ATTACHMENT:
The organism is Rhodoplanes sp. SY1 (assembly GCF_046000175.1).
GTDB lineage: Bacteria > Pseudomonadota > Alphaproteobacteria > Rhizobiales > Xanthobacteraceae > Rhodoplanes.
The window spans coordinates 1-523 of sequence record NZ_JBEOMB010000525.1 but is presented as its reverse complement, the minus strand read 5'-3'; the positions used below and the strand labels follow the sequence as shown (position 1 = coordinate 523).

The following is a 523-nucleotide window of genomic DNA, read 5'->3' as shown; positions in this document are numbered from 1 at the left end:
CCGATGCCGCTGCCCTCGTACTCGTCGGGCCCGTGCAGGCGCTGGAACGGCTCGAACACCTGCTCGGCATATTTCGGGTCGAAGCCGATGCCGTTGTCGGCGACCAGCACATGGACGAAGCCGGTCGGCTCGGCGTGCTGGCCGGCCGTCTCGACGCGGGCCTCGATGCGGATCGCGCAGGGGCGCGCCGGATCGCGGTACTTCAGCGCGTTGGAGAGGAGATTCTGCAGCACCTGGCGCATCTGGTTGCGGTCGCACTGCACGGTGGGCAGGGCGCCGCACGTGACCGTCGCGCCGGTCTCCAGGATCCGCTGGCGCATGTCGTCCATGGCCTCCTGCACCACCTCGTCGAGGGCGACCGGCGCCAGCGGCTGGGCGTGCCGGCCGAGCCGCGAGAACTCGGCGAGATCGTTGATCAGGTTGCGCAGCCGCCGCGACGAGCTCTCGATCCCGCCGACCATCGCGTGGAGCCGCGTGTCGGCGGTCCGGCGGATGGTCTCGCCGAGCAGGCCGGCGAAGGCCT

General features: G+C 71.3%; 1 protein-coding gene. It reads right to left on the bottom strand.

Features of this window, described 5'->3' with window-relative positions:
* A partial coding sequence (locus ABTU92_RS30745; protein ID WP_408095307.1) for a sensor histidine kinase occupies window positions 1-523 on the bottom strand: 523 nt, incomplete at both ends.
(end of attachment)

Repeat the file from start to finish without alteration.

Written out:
The organism is Rhodoplanes sp. SY1 (assembly GCF_046000175.1).
GTDB lineage: Bacteria > Pseudomonadota > Alphaproteobacteria > Rhizobiales > Xanthobacteraceae > Rhodoplanes.
The window spans coordinates 1-523 of sequence record NZ_JBEOMB010000525.1 but is presented as its reverse complement, the minus strand read 5'-3'; the positions used below and the strand labels follow the sequence as shown (position 1 = coordinate 523).

The following is a 523-nucleotide window of genomic DNA, read 5'->3' as shown; positions in this document are numbered from 1 at the left end:
CCGATGCCGCTGCCCTCGTACTCGTCGGGCCCGTGCAGGCGCTGGAACGGCTCGAACACCTGCTCGGCATATTTCGGGTCGAAGCCGATGCCGTTGTCGGCGACCAGCACATGGACGAAGCCGGTCGGCTCGGCGTGCTGGCCGGCCGTCTCGACGCGGGCCTCGATGCGGATCGCGCAGGGGCGCGCCGGATCGCGGTACTTCAGCGCGTTGGAGAGGAGATTCTGCAGCACCTGGCGCATCTGGTTGCGGTCGCACTGCACGGTGGGCAGGGCGCCGCACGTGACCGTCGCGCCGGTCTCCAGGATCCGCTGGCGCATGTCGTCCATGGCCTCCTGCACCACCTCGTCGAGGGCGACCGGCGCCAGCGGCTGGGCGTGCCGGCCGAGCCGCGAGAACTCGGCGAGATCGTTGATCAGGTTGCGCAGCCGCCGCGACGAGCTCTCGATCCCGCCGACCATCGCGTGGAGCCGCGTGTCGGCGGTCCGGCGGATGGTCTCGCCGAGCAGGCCGGCGAAGGCCT

General features: G+C 71.3%; 1 protein-coding gene. It reads right to left on the bottom strand.

Features of this window, described 5'->3' with window-relative positions:
* A partial coding sequence (locus ABTU92_RS30745; protein ID WP_408095307.1) for a sensor histidine kinase occupies window positions 1-523 on the bottom strand: 523 nt, incomplete at both ends.